Wednesday, January 20, 2016


My chapbook of flash fiction, Fistfighting Etiquette for Girls, will be released in late summer 2016.

Sunday, August 23, 2015

My novel, The Unraveling of Mrs. Noland, has been released in eBook and paperback. It's women's fiction, dark, mid-century Boston era:

The year is 1960. Life is comfortable for Maeve Noland, pampered wife of the president of the Boston longshoremen’s union. Her daughter and son have begun to forge independent lives and she anticipates spending more time alone with her husband—still the most attractive man she’s ever known. Her husband dies suddenly. When a disturbing claimant to his estate appears, Maeve risks personal and financial ruin to salvage her children’s inheritance and her family’s reputation. 
 

 

Tuesday, June 2, 2015

Original Blog Post Four: Worldwide Dates and Time

12/26/13

WORLDWIDE DATES AND TIME  

Today, I offer a resource for adding authenticity to fiction: 

Time and Date.com

My favorite feature is the calendar function. This function allows you to pull up past, present, and future calendars by year/ month, country, and lists the holiday schedule for each country. Although, the first United States colony was founded in 1607, the calendar lets you pull up earlier years—for England.  

In 1752, England and the United States changed from the Julian calendar to the Gregorian. The site also contains background information about Julian, Roman, Chinese, and Mayan calendars: 

Calendars

What else does this site contain that steals your writing time, by tempting you with research features you didn’t know you needed? 

- Time zone maps by city in the United States and by major cities in foreign countries.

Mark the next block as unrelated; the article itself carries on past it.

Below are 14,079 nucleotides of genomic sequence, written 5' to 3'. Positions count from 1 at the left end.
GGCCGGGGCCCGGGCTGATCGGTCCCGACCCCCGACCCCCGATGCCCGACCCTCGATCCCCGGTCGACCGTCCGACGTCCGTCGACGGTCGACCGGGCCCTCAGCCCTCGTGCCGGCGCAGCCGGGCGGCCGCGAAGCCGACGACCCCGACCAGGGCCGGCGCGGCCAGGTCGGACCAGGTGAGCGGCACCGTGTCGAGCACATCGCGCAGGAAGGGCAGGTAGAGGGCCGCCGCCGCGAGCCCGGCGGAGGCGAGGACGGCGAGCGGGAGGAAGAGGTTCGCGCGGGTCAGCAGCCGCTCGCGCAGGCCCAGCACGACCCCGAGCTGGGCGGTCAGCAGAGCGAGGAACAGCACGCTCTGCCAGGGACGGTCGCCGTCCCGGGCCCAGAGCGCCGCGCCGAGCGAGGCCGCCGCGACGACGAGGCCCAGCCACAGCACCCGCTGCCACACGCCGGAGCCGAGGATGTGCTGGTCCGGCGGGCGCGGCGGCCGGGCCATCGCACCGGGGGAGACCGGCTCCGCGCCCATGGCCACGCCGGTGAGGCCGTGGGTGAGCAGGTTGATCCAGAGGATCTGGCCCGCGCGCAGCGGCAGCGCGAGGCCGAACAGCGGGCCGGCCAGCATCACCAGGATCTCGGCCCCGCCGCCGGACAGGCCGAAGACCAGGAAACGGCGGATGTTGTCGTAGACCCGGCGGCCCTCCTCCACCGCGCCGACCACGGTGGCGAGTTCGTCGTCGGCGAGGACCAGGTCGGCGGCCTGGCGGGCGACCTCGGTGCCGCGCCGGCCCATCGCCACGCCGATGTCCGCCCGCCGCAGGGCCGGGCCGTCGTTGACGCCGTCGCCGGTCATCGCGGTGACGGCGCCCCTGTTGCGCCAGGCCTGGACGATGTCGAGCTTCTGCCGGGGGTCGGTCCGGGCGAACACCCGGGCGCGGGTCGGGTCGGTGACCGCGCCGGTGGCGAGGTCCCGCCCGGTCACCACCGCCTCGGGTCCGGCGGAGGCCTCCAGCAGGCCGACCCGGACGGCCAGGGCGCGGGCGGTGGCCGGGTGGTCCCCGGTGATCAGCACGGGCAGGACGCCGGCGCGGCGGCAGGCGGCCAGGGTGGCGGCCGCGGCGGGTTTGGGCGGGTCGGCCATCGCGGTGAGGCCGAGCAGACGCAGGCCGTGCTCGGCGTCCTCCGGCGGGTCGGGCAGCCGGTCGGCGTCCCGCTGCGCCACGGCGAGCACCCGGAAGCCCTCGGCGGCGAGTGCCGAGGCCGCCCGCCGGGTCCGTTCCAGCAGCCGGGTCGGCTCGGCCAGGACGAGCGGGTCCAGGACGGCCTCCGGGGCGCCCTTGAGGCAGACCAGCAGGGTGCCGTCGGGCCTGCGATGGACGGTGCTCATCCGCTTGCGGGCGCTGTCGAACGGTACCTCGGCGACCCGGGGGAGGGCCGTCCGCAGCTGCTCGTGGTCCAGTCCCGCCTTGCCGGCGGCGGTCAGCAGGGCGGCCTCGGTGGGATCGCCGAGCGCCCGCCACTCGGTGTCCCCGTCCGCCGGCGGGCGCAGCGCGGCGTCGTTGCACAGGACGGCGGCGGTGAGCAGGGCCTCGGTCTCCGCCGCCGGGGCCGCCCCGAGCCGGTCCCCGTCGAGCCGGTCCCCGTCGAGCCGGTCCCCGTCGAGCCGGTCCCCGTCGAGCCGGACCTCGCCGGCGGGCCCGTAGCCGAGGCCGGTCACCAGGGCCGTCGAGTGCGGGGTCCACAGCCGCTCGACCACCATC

- Worldwide weather readings—current and for the past week—and fifteen-day forecasts, by city. 

- Sun and moon calculators, moon phases, and eclipse calendars. 

- Date-to-date calculators, distance and travel time calculators. 

- Assorted trivia.

 

 

 


Original Blog Post Three: Furnishings


11/20/13

FURNISHINGS: Eras, Styles, Colors, Themes, Pricing source       

 How do your characters furnish their homes?  

Do they select contemporary designer furniture, period antiques, or one-of-a kind craftsman-built pieces? Purchase factory-made lines and/or matching suites from mass-market department and furniture stores? Are they surrounded by furniture and objects inherited from family? Do they prefer or require the budget friendliness of scouring yard sales, thrift shops, and Craigslist? Are they addicted to the serendipitous thrill of dumpster diving and hunting for freebies on trash day? Are they do-it-yourselfers? Do they adhere to specific decorating rules, periods, themes, and colors, or mix things up? Quite likely, they furnish their homes by using a combination of these options.  

Here are sources to explore for furnishing ideas: 

Contemporary and Modern Designer Furniture: 

1) Geiger

Geiger includes bios and product photos of contemporary designers of home and office furniture. 

2) Interiordezine.com

This site provides a useful outline of iconic modern furniture by designers and architects by timeline, 1900-1999; includes sketches of furniture pieces and bios of their designers. 

Period Furniture and Decorating Styles: